The world-first study filmed the vocal folds of 16 male radio performers, including announcers, broadcasters, newsreaders and voice-over artists and found their vocal folds move and close faster than non-broadcasters.
Speech pathologists, Dr Cate Madill and Dr Samantha Warhurst from the Faculty of Health Sciences, said the research reveals radio performers close their vocal folds with greater speed and force than non-broadcasters. This may be because they have better control of the tension in their vocal folds while speaking.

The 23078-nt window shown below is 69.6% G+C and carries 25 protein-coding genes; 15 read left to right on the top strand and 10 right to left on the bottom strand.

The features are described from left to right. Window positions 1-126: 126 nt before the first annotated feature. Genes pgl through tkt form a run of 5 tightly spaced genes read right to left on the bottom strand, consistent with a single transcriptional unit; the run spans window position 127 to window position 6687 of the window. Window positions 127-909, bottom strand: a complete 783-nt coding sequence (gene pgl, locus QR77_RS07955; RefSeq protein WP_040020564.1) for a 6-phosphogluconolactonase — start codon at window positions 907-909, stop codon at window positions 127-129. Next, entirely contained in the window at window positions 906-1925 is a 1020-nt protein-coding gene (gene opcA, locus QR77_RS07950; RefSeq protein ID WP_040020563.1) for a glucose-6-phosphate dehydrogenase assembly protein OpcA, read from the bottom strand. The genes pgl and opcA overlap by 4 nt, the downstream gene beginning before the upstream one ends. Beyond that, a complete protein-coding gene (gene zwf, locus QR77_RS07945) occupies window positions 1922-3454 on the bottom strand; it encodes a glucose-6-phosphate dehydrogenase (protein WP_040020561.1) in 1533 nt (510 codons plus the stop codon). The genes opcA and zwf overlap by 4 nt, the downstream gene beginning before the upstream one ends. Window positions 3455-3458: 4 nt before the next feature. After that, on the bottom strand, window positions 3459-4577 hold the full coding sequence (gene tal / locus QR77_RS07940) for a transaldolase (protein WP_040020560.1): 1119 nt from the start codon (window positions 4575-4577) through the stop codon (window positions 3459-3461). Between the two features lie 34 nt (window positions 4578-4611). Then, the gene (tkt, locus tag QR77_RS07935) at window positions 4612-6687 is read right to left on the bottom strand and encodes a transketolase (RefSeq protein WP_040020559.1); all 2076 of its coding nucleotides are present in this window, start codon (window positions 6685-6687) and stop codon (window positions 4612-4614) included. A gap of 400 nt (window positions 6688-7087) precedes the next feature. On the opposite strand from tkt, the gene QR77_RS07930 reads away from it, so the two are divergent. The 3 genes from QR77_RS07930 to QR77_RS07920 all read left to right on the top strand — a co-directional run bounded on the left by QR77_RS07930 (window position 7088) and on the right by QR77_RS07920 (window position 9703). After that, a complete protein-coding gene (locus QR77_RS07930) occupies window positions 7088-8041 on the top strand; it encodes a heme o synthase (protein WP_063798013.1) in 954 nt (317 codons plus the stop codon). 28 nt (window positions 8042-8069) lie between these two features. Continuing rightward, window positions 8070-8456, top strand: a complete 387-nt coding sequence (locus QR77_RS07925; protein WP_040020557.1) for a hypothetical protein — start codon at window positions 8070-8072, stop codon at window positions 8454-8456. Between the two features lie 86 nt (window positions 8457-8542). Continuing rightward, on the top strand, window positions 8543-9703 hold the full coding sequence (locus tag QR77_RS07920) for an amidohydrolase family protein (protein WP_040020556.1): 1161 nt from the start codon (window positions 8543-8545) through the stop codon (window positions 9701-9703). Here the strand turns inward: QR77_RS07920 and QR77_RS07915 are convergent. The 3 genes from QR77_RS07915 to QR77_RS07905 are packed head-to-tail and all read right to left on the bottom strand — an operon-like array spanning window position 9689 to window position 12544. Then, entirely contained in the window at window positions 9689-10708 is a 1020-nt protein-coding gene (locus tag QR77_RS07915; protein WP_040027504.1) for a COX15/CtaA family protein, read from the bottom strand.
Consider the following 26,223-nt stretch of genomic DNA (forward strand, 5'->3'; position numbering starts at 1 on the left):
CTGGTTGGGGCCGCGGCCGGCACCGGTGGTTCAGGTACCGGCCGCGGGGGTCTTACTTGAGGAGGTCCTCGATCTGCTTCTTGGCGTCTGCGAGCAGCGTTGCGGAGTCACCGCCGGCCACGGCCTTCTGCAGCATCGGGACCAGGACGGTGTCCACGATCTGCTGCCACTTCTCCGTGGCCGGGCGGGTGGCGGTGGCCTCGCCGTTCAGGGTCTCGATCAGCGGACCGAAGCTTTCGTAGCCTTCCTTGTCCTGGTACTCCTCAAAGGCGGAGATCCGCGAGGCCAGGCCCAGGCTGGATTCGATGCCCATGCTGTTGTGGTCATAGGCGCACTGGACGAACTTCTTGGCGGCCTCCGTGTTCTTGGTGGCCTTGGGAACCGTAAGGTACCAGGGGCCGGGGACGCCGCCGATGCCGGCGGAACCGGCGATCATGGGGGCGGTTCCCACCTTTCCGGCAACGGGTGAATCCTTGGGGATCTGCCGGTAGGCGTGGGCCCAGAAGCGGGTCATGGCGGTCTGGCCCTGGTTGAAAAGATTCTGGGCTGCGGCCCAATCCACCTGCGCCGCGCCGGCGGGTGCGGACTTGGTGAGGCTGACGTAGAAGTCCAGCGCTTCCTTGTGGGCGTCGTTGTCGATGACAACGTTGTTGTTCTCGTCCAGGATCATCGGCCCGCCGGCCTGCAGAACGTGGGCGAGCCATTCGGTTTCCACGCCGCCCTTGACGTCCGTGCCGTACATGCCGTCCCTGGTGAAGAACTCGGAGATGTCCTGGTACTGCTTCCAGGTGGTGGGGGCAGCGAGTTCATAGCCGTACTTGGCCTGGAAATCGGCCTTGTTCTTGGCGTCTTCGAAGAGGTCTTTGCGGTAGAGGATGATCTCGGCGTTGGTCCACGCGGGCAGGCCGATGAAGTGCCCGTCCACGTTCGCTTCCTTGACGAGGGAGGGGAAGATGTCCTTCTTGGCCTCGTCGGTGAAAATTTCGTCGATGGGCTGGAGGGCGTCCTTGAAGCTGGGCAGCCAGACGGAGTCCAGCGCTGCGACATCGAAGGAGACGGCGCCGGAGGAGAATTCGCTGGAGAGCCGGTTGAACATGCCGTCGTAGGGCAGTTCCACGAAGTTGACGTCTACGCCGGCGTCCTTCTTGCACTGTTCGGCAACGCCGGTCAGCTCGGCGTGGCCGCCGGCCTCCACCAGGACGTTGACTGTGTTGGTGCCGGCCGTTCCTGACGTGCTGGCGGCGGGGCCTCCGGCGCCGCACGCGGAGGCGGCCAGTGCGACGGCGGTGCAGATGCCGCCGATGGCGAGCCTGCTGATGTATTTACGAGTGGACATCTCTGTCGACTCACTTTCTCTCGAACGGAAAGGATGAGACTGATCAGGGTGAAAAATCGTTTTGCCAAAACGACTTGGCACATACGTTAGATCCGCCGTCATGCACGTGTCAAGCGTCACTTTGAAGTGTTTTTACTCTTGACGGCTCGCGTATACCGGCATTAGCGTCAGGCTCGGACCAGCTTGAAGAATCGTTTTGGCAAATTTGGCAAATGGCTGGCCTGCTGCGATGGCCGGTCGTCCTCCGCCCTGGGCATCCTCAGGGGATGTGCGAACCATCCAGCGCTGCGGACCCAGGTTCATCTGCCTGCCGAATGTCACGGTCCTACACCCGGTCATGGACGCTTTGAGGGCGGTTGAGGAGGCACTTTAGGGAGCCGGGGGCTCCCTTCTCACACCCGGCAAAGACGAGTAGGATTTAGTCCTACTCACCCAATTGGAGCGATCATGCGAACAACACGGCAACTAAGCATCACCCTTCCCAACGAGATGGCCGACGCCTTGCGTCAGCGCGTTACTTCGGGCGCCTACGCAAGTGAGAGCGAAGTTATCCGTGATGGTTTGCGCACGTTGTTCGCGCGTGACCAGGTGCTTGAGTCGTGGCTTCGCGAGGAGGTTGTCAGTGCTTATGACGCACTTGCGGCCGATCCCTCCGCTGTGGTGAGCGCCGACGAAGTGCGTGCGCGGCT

“Most radio voices are unique in their depth, warmth or resonance but until recently we have been unable to pinpoint what is happening physically with the vocal folds to achieve these qualities,” Dr Madill said.
“This research has uncovered a possible cause for this distinctive sound.”
You can read more about this research study here.
Thanks to radio Info from tipping us off to this story.